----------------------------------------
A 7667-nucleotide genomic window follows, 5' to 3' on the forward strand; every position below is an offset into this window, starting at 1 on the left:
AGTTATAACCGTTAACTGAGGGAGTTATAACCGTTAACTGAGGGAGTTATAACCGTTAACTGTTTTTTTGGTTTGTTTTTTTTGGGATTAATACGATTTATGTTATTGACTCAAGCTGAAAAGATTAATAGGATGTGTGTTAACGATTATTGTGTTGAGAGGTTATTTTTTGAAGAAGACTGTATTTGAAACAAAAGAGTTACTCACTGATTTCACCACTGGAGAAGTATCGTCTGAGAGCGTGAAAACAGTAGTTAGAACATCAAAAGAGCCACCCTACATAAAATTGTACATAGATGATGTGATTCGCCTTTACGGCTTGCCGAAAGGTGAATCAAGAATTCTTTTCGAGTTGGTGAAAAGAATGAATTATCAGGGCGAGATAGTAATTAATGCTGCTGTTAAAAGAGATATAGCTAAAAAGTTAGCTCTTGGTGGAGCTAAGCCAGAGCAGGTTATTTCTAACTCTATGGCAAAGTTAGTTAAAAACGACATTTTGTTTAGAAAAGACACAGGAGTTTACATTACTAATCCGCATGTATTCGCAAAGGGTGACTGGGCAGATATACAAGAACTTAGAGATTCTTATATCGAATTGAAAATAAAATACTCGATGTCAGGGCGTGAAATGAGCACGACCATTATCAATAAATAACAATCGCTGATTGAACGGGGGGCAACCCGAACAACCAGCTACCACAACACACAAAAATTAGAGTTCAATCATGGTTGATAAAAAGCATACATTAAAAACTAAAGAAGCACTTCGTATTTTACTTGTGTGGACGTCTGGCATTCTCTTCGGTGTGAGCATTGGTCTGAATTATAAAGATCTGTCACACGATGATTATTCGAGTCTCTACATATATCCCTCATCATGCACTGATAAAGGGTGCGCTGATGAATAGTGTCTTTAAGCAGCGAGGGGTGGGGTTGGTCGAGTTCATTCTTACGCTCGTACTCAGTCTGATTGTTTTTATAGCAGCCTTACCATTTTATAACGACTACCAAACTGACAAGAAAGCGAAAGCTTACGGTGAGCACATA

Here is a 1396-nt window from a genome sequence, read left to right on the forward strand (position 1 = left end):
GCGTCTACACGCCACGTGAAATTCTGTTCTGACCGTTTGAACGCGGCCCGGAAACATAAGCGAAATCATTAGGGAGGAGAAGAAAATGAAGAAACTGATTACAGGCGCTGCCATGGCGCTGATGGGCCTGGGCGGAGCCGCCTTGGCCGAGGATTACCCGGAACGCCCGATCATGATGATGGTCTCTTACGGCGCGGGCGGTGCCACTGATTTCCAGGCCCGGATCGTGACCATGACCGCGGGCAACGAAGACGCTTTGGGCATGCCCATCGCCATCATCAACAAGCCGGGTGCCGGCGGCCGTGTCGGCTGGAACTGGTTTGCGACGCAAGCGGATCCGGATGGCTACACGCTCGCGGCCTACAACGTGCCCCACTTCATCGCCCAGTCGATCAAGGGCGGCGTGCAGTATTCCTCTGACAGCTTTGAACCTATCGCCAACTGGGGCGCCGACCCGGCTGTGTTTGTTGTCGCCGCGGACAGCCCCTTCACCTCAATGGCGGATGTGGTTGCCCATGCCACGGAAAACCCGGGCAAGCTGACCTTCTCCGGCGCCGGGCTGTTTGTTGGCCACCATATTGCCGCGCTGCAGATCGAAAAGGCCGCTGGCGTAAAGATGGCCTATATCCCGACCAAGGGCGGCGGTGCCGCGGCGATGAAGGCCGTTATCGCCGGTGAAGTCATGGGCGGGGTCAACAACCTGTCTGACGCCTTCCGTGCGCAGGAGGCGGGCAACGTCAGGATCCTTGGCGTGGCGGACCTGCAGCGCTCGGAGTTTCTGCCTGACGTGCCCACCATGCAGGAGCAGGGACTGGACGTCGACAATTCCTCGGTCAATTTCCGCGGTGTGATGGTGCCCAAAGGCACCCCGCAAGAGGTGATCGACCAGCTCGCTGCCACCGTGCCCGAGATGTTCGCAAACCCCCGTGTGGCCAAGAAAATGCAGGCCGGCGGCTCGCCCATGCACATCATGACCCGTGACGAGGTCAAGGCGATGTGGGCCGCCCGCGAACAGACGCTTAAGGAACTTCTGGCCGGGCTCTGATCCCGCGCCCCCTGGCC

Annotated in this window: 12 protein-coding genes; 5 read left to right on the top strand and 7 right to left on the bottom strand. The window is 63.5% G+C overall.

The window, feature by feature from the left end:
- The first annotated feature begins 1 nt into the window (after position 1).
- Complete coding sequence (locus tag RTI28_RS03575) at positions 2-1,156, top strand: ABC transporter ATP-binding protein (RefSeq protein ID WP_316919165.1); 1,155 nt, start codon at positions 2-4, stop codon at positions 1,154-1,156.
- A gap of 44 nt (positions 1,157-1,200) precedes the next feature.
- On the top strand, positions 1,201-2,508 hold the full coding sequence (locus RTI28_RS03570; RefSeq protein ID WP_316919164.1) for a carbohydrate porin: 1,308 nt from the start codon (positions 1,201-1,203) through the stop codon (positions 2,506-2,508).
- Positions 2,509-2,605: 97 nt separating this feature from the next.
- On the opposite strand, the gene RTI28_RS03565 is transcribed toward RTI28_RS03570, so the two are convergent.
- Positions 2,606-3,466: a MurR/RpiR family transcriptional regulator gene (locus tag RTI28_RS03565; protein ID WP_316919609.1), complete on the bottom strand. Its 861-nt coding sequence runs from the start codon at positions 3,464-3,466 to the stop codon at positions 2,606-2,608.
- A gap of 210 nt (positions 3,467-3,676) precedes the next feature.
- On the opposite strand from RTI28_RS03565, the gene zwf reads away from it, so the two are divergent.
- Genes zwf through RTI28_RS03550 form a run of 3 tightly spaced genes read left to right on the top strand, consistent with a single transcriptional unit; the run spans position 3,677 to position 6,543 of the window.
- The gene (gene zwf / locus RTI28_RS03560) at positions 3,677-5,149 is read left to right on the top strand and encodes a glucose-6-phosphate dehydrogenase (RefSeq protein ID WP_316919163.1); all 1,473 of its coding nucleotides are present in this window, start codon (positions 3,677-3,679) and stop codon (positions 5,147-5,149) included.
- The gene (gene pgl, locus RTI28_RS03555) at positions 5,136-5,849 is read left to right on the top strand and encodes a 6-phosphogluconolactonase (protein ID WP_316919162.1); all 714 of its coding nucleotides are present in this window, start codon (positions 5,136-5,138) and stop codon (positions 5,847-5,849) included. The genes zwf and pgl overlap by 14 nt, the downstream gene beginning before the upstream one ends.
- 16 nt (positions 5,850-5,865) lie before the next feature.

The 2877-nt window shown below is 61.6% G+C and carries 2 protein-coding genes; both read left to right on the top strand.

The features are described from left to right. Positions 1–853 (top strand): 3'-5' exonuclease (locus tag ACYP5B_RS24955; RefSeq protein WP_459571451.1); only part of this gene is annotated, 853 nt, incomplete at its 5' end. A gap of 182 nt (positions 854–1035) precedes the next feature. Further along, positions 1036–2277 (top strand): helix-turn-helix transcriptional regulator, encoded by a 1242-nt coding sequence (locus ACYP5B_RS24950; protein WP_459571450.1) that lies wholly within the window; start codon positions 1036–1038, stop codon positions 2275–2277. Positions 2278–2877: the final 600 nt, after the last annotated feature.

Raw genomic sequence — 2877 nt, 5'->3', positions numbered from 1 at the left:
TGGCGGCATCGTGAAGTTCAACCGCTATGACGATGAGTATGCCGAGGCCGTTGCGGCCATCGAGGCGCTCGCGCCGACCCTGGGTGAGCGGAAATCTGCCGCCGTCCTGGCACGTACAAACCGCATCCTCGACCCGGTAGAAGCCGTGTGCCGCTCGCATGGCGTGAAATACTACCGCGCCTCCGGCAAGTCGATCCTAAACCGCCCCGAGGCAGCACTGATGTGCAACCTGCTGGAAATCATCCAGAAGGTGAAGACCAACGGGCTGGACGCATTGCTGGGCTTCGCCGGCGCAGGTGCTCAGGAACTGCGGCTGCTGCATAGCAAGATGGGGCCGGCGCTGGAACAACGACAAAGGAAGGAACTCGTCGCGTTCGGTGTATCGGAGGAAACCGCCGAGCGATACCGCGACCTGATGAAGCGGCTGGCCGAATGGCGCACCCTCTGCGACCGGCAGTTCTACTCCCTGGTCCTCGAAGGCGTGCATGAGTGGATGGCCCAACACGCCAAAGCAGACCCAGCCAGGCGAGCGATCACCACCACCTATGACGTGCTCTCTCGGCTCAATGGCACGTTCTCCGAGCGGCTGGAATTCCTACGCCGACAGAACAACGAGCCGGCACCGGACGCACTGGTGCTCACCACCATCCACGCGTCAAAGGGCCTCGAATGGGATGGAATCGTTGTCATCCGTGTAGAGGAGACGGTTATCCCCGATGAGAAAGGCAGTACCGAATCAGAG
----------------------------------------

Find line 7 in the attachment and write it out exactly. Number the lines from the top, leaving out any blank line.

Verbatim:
- The first annotated feature begins 1 nt into the window (after position 1).